JPMorgan Chase economists ditched their recession call on Friday, joining a growing Wall Street chorus that now thinks a contraction is no longer inevitable.
While risks are still high and future growth is likely to be slow, the bank’s forecasters believe the data flow suggests a soft landing is possible. That comes despite a series of rate hikes implemented with the express intention of slowing the economy, and several other substantial headwinds.
Michael Feroli, chief economist at the nation’s largest bank, told clients that recent figures point to growth of about 2.5% in the third quarter, compared with JPMorgan’s previous forecast for growth of just 0.5%.
“Given this growth, we doubt the economy will lose momentum quickly enough to enter a mild contraction as early as next quarter, as we previously expected,” Feroli wrote.
Along with positive data, he pointed to resolving the debt ceiling impasse in Congress, as well as managing a banking crisis in March, as potential headwinds that have since been removed.
He also noted productivity gains, partly due to the wider implementation of artificial intelligence, and an improved labor supply, even as hiring has declined in recent months.
However, Feroli said the risk is not completely off the table. He specifically mentioned the danger of the Fed’s policy, which has implemented eleven interest rate increases since March 2022. Those increases total 5.25 percentage points, but inflation is still well above the central bank’s target of 2%.
“While a recession is no longer our average scenario, the risk of a recession is still very high. One way this risk could materialize is if the Fed does not finish raising rates,” Feroli said. “Another way in which the risks of a recession could materialize is if the normal lagged effects of the tightening already in place kick in.”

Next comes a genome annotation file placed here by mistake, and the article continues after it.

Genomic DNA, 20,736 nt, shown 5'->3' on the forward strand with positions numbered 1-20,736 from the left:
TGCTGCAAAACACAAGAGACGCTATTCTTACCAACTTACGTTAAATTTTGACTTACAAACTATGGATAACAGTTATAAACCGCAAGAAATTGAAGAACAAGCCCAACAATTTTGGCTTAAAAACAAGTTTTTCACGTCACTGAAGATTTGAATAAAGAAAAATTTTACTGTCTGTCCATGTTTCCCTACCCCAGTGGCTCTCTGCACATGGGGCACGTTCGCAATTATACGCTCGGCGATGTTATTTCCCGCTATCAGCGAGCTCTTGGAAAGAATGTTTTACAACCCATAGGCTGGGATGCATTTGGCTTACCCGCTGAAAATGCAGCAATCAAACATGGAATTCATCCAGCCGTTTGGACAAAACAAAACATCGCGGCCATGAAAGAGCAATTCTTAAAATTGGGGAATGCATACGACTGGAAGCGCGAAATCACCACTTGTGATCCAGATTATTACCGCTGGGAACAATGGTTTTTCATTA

Feroli said he does not expect the Fed to start cutting rates until the third quarter of 2024. Current market prices indicate that the first reduction could come as soon as March 2024, according to data from the CME Group.
Market prices also point strongly towards a recession.
A New York Fed indicator that tracks the difference between 3- and 10-year Treasury yields points to a 66% chance of a contraction over the next 12 months, according to an update on Friday. The so-called inverted yield curve has proven to be a reliable recession predictor with data going back to 1959.
However, the mood on Wall Street about the economy has changed.
Earlier this week, Bank of America also threw in the towel on its recession call, telling customers that “recent incoming data has caused us to reassess the forecast.” The company now sees growth of 2% this year, followed by 0.7% in 2024 and 1.8% in 2025.
Goldman Sachs also recently lowered the chance of a recession from 25% to 20%.
The Federal Reserve’s GDP projections in June pointed to respective annual growth levels above 1%, 1.1% and 1.8%. Chairman Jerome Powell said last week that Fed economists no longer think a credit contraction will lead to a mild recession this year.
— CNBC’s Michael Bloom contributed to this report.